No, this is not a "I write for love" rant, espousing self-publishing or freebie markets. This is about "I write for life." Do it because you can't not do it. Write something so totally anti-commercial that you dare agents to represent it. I used to sort of apologize when I did book signings, like "This is horror and you probably won't like it..." Now, my first novel was very successful and I have not yet matched that commercial success, and maybe my attitude created energy around my products. There were things going on in my personal life that makes it a miracle I wrote at all, much less actually published anything. But maybe that's the answer to its own riddle--I wrote. I was alive. I couldn't not write.
Last night, snuggled in bed with Honey (three weeks until wedding!), and I got a line for an idea I've been kicking around. I'd gotten to the point of resenting ideas, because I already had about eight different novels, screenplays, and comics in various stages of completion. But I drilled that idea into my head and remembered it this morning. Freedom means the line is more valuable than what anyone could ever pay me for it. I'm writing it and I'm selling it, but that soul connection between the universe and my original string of words is priceless. I am writing things I would never have dreamed myself capable of, and shudder if I had been stuck writing "The The" books the rest of my life.
I know some best-selling writers, and some of them are more worried about their future than do writers who have never been published. And if you look at bestsellers of the past, you can find scads of them at used book sales across the world, many of them interchangeable, their work done and their time over. Me, I like paying bills as much as the next guy, but give me that moment, that perfect insight, that sublime array of vowels, that high after a good writing session. Don't need an agent, editor, or publisher for that. Don't need approval, royalties, or a panel slot at a convention. Don't even need a fancy computer, Twitter, or a writing organization.
All you need are words and the courage to wield them.
One day you stand alone before the mirror of God. What ya got?
We've finished the first issue of The Gorge, now it's time to put it all together and get it to publishers. We'll either do it as a six-issue series or collect it into a trade paperback. I am real pleased with the art and will be revealing some here at the site soon, but in the meantime, we'll work on Dirt #3 if I don't go broke first--got the wedding coming up in a month...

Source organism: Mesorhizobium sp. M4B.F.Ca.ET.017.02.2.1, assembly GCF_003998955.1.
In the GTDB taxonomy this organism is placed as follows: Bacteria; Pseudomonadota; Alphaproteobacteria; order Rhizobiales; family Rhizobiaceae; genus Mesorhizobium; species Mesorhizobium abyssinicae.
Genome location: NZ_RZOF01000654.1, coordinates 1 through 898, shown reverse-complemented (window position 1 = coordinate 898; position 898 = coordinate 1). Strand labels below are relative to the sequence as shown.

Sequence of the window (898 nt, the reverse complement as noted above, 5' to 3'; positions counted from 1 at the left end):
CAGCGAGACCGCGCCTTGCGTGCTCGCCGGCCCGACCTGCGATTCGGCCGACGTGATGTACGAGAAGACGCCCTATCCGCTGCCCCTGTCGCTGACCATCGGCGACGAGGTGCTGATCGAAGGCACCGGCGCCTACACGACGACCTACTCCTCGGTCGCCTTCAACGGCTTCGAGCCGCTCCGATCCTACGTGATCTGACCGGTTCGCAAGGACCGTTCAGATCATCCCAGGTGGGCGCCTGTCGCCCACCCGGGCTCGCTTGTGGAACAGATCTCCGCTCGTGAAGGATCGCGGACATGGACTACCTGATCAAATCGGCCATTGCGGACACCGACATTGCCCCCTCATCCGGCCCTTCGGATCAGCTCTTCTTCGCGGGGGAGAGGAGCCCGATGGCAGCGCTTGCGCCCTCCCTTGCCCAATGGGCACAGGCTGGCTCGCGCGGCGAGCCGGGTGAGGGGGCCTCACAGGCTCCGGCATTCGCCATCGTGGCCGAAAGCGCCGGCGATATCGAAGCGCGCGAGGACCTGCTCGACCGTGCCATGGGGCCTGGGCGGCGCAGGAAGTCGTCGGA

Details of the 2009 Haunted Computer Paranormal Conference are posted now. We're disappointed in the loss of the Green Park Inn, but this location came together so well that it's almost like there were, uh, forces beyond our control making it happen.
I don't like absolutes of black and white, because they are simplistic and meant to be reassuring but generally just gloss over any true embracing of our purpose here. Do we do the right thing even when no one is looking? If so, do we do it only because we think God is looking and will eventually pay out some reward? I had this discussion with writer Eric Wilson at Hypericon, and even in Christian fiction there is a schism between those who want the comforting company line and those who want to take on the real issues of faith. Of course, it's still just fiction, but maybe that's the only place we can afford to be honest.
In the unveiling of all things Nicholson, here's a gander at Samantha Smartt, Julian Furr's sidekick in the Dreamboat series. or maybe she's the star--we'll see who emerges on top. Artist Sergio Castro is working on the first issue, and soon these guys will be available in a T-shirt. We're also finishing up The Gorge issue, a full-color book that I will be shopping around soon. I had at blast at the Heroes convention in Charlotte, miles and miles of comic books (at least, it seemed that way, and lots of different creators. The indie guys seemed to get lost in the dust, with long lines waiting to meet Chris Claremont and some of the other artists. My personal highlights were meeting Steve Niles and Eric Powell, though I spent the day divided between fanboy mode and creator mode. Post Mortem Comics and friends Bitter Tea Studio and Jester Press had a slow start but things seemed to pick up later Saturday.
After seeing all those mountains of old comics, many of them selling for 50 cents or a dollar, walking around with Dirt #1 and #2 felt a little silly. But, hey, there's only one Digger, and there's only one Scott Nicholson, though I am not sure which is which anymore. It will be even worse when the T-shirt comes out...incidentally, I am running a special--order the first two issues of Dirt from me and you get a FREE original sketch card--my own rendition of The Digger. I am not a real artist, and therefore I can guarantee you that no two of these cards will be the same! Plus you get a limited-edition sticker from Post Mortem Comics.